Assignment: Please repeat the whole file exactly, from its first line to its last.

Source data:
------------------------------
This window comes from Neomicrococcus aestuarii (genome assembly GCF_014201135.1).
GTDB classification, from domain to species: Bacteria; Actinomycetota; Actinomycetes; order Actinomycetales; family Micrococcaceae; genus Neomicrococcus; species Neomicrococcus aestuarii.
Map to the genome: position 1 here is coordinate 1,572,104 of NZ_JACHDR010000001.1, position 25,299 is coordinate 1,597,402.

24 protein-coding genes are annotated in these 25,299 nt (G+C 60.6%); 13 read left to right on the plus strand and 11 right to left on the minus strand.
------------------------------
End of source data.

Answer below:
This window comes from Neomicrococcus aestuarii (genome assembly GCF_014201135.1).
GTDB classification, from domain to species: Bacteria; Actinomycetota; Actinomycetes; order Actinomycetales; family Micrococcaceae; genus Neomicrococcus; species Neomicrococcus aestuarii.
Map to the genome: position 1 here is coordinate 1,572,104 of NZ_JACHDR010000001.1, position 25,299 is coordinate 1,597,402.

24 protein-coding genes are annotated in these 25,299 nt (G+C 60.6%); 13 read left to right on the plus strand and 11 right to left on the minus strand.